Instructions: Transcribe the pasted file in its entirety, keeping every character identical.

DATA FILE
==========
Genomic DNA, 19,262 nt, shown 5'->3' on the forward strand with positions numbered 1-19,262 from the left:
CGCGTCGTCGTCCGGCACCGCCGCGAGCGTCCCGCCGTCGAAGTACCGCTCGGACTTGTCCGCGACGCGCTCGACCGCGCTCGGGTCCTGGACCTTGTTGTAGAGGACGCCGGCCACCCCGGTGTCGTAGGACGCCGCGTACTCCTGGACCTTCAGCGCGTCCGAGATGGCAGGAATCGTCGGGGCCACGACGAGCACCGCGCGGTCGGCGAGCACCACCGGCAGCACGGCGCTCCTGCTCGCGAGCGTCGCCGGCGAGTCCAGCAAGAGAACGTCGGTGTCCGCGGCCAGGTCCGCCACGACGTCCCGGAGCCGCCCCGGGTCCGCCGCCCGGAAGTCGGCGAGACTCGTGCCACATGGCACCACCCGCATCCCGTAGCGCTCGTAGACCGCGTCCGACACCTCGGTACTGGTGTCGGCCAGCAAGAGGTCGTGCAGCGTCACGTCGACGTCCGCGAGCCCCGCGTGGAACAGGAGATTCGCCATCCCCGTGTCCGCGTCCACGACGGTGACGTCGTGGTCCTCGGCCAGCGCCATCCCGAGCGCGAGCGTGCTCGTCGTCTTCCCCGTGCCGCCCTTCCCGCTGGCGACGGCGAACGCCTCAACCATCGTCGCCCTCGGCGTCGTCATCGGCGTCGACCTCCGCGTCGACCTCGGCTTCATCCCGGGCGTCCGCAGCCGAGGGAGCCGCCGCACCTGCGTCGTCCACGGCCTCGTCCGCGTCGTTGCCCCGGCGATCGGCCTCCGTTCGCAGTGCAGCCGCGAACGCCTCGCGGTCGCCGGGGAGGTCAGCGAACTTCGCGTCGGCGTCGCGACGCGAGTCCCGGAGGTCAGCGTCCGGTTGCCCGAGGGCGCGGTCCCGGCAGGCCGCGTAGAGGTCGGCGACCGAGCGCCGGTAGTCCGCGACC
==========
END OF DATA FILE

Genomic DNA, 19,262 nt, shown 5'->3' on the forward strand with positions numbered 1-19,262 from the left:
CGCGTCGTCGTCCGGCACCGCCGCGAGCGTCCCGCCGTCGAAGTACCGCTCGGACTTGTCCGCGACGCGCTCGACCGCGCTCGGGTCCTGGACCTTGTTGTAGAGGACGCCGGCCACCCCGGTGTCGTAGGACGCCGCGTACTCCTGGACCTTCAGCGCGTCCGAGATGGCAGGAATCGTCGGGGCCACGACGAGCACCGCGCGGTCGGCGAGCACCACCGGCAGCACGGCGCTCCTGCTCGCGAGCGTCGCCGGCGAGTCCAGCAAGAGAACGTCGGTGTCCGCGGCCAGGTCCGCCACGACGTCCCGGAGCCGCCCCGGGTCCGCCGCCCGGAAGTCGGCGAGACTCGTGCCACATGGCACCACCCGCATCCCGTAGCGCTCGTAGACCGCGTCCGACACCTCGGTACTGGTGTCGGCCAGCAAGAGGTCGTGCAGCGTCACGTCGACGTCCGCGAGCCCCGCGTGGAACAGGAGATTCGCCATCCCCGTGTCCGCGTCCACGACGGTGACGTCGTGGTCCTCGGCCAGCGCCATCCCGAGCGCGAGCGTGCTCGTCGTCTTCCCCGTGCCGCCCTTCCCGCTGGCGACGGCGAACGCCTCAACCATCGTCGCCCTCGGCGTCGTCATCGGCGTCGACCTCCGCGTCGACCTCGGCTTCATCCCGGGCGTCCGCAGCCGAGGGAGCCGCCGCACCTGCGTCGTCCACGGCCTCGTCCGCGTCGTTGCCCCGGCGATCGGCCTCCGTTCGCAGTGCAGCCGCGAACGCCTCGCGGTCGCCGGGGAGGTCAGCGAACTTCGCGTCGGCGTCGCGACGCGAGTCCCGGAGGTCAGCGTCCGGTTGCCCGAGGGCGCGGTCCCGGCAGGCCGCGTAGAGGTCGGCGACCGAGCGCCGGTAGTCCGCGACC